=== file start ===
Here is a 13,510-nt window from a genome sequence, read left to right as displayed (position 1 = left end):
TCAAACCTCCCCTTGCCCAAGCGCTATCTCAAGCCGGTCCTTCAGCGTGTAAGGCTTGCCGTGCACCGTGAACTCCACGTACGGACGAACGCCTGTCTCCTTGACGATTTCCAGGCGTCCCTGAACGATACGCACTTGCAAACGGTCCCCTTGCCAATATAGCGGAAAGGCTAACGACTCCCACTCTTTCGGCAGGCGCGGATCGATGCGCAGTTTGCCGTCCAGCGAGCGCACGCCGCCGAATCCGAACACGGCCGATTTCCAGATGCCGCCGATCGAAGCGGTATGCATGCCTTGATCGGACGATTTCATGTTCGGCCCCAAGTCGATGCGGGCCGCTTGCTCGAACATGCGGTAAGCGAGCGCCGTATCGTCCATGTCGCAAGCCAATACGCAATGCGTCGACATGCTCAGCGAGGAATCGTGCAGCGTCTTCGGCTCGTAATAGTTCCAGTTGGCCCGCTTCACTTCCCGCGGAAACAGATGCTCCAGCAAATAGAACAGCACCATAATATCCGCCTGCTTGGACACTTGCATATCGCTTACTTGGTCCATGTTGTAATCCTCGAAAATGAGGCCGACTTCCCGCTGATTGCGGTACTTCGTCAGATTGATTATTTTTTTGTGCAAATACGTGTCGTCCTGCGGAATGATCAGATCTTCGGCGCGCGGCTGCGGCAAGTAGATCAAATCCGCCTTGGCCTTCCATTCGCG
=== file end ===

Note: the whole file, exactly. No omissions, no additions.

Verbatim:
Here is a 13,510-nt window from a genome sequence, read left to right as displayed (position 1 = left end):
TCAAACCTCCCCTTGCCCAAGCGCTATCTCAAGCCGGTCCTTCAGCGTGTAAGGCTTGCCGTGCACCGTGAACTCCACGTACGGACGAACGCCTGTCTCCTTGACGATTTCCAGGCGTCCCTGAACGATACGCACTTGCAAACGGTCCCCTTGCCAATATAGCGGAAAGGCTAACGACTCCCACTCTTTCGGCAGGCGCGGATCGATGCGCAGTTTGCCGTCCAGCGAGCGCACGCCGCCGAATCCGAACACGGCCGATTTCCAGATGCCGCCGATCGAAGCGGTATGCATGCCTTGATCGGACGATTTCATGTTCGGCCCCAAGTCGATGCGGGCCGCTTGCTCGAACATGCGGTAAGCGAGCGCCGTATCGTCCATGTCGCAAGCCAATACGCAATGCGTCGACATGCTCAGCGAGGAATCGTGCAGCGTCTTCGGCTCGTAATAGTTCCAGTTGGCCCGCTTCACTTCCCGCGGAAACAGATGCTCCAGCAAATAGAACAGCACCATAATATCCGCCTGCTTGGACACTTGCATATCGCTTACTTGGTCCATGTTGTAATCCTCGAAAATGAGGCCGACTTCCCGCTGATTGCGGTACTTCGTCAGATTGATTATTTTTTTGTGCAAATACGTGTCGTCCTGCGGAATGATCAGATCTTCGGCGCGCGGCTGCGGCAAGTAGATCAAATCCGCCTTGGCCTTCCATTCGCG